Six years ago, my husband and I moved to Florida and left behind our family and friends along with all the Christmas obligations. What amazed me is how I never realized you cram all these visits, seeing everyone into just a day and half– Christmas Eve and Christmas Day. While it can be fun, it can sometimes be exhausting.
Moving changes all that. Suddenly, there are no obligations and you have a chance to reinvent the holidays without offending anyone. Don’t get me wrong, you do miss your family and all the traditions surrounding the holidays, but it’s really exciting making new traditions.
I’ve personally always wanted to go away for Christmas—to actually wake up in a different country on Christmas morning, celebrating the holidays outside of the United States. Travel opens up your eyes to so many things, but seeing how a country celebrates Christmas is something we don’t often think of doing. And, since I started the whole Scotland thing with Sarah a few years ago, I couldn’t think of anyone else I’d rather continue the adventure with!
I first visited Edinburgh, Scotland in 2014 when Paula invited me as a plus one on an international business trip. She suggested a train ride from London to Edinburgh where we could explore the city for a long weekend. On the way to the Boston airport, my mother called and casually mentioned my great-grandmother was born in Scotland. She offered her date of birth and suggested I stop at a genealogical society to find out more information on her. I was stunned as I have always considered myself Polish by heritage, but quickly took what little information she had, and stuck it in my purse. I forgot about it until we arrived in Edinburgh and walked right by Scotland’s People: a Genealogical Research Center, on the way to our hotel. This began my personal journey into my Scottish genealogy. Over the years, I spent time searching for information on a family history I didn’t know I had and developing an interest in a country that draws me in, like it’s calling me home.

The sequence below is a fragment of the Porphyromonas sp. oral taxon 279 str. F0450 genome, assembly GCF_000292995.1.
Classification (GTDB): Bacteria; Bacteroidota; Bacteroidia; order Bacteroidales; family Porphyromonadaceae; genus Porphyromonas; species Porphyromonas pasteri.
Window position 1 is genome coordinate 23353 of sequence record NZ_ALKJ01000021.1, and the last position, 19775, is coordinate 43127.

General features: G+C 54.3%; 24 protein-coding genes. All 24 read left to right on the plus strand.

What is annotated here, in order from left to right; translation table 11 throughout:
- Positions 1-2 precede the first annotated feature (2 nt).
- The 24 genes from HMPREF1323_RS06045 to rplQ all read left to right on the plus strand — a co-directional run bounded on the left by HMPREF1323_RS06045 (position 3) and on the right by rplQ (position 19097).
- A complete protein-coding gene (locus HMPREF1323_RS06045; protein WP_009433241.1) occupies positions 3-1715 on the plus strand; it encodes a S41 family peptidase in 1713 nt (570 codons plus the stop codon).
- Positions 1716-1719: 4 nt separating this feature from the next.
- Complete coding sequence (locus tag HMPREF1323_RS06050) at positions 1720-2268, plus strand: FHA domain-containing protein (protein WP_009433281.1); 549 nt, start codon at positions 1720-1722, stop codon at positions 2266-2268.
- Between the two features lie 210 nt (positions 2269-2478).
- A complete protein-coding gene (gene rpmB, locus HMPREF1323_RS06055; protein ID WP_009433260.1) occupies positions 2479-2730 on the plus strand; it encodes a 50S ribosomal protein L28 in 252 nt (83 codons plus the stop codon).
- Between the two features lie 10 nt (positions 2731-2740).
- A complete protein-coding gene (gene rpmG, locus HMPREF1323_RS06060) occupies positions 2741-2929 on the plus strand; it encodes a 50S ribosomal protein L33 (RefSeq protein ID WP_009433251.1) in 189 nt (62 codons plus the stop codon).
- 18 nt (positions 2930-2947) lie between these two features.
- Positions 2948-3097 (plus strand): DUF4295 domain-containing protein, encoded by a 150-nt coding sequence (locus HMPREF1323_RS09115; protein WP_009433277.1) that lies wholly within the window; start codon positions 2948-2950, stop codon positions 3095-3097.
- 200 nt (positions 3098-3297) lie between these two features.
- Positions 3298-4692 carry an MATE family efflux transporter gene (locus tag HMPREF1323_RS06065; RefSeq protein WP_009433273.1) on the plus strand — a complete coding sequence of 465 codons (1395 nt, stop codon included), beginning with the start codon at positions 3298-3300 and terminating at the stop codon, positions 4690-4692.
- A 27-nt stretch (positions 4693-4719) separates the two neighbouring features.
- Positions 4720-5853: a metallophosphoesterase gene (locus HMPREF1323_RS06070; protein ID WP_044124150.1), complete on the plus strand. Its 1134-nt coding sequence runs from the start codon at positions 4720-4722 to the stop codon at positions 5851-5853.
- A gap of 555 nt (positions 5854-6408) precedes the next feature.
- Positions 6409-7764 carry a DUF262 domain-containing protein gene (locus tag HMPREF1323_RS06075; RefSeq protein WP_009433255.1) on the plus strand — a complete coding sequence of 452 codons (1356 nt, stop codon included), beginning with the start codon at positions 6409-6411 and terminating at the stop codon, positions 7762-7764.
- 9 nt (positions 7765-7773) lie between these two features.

Deciding to spend Christmas in Edinburgh with my family was appealing, although I had my reservations. Traveling during a major holiday can be stressful and I was concerned my children would be disappointed we weren’t following our traditional Christmas schedule. Edinburgh turned out to be a fantastic way to re-energize our family bond, discover new traditions and explore a fairy tale like landscape. Edinburgh Castle is always within the eye’s periphery when in Edinburgh and the gothic silhouette of the city is the perfect place to recapture what is magical about the holidays.
Edinburgh has a large German style Christmas Market that begins weeks before and ends just after Christmas. We spent time exploring the vendor stalls, riding Carnival style rides, drinking mulled wine and hot chocolate made with real Bavarian melted chocolate. We ate German sausage and Scottish meat pies, and enjoyed being serenaded by traditionally dressed bagpiping buskers.
Christmas Eve dinner was spent at The Witchery: a uniquely decorated medieval restaurant, rich in history and within the shadows of Edinburgh Castle, followed by a stroll through the Royal Botanic Gardens, decorated with millions of twinkling lights. Ticket holders walk through the displays as Christmas music plays in the background, and Santa and his helpers are seen preparing for what will be a long night.
Christmas Day was spent lounging in front of our hotel provided personal Christmas tree (it was a complete surprise), opening gifts from the stockings I brought and hung in our lounge room. It was a mild, sunny day, and we hiked to both Arthur’s Seat and Calton Hill: two popular and scenic over looks in Edinburgh. Although most of the city was shut down: no public transport was available; the city was still alive with people, enjoying the beauty of The Royal Mile and other major landmarks that make Edinburgh so special. Tourist shops were open for business, as well as a wine shop and several takeaway restaurants.
My son and youngest daughter asked if this year we could celebrate the holiday with a few of the traditions we enjoyed in Scotland. I just bought a set of Christmas crackers and am researching where to buy a few Christmas Crowns.
These are a few of our Favorite Festive Things to do In Edinburgh:
Hiking Up to Arthur’s Seat
Traveling during the holidays can be a fun, enriching experience. Scotland is a magical, soulful country that makes you believe in the magic of Christmas all over again.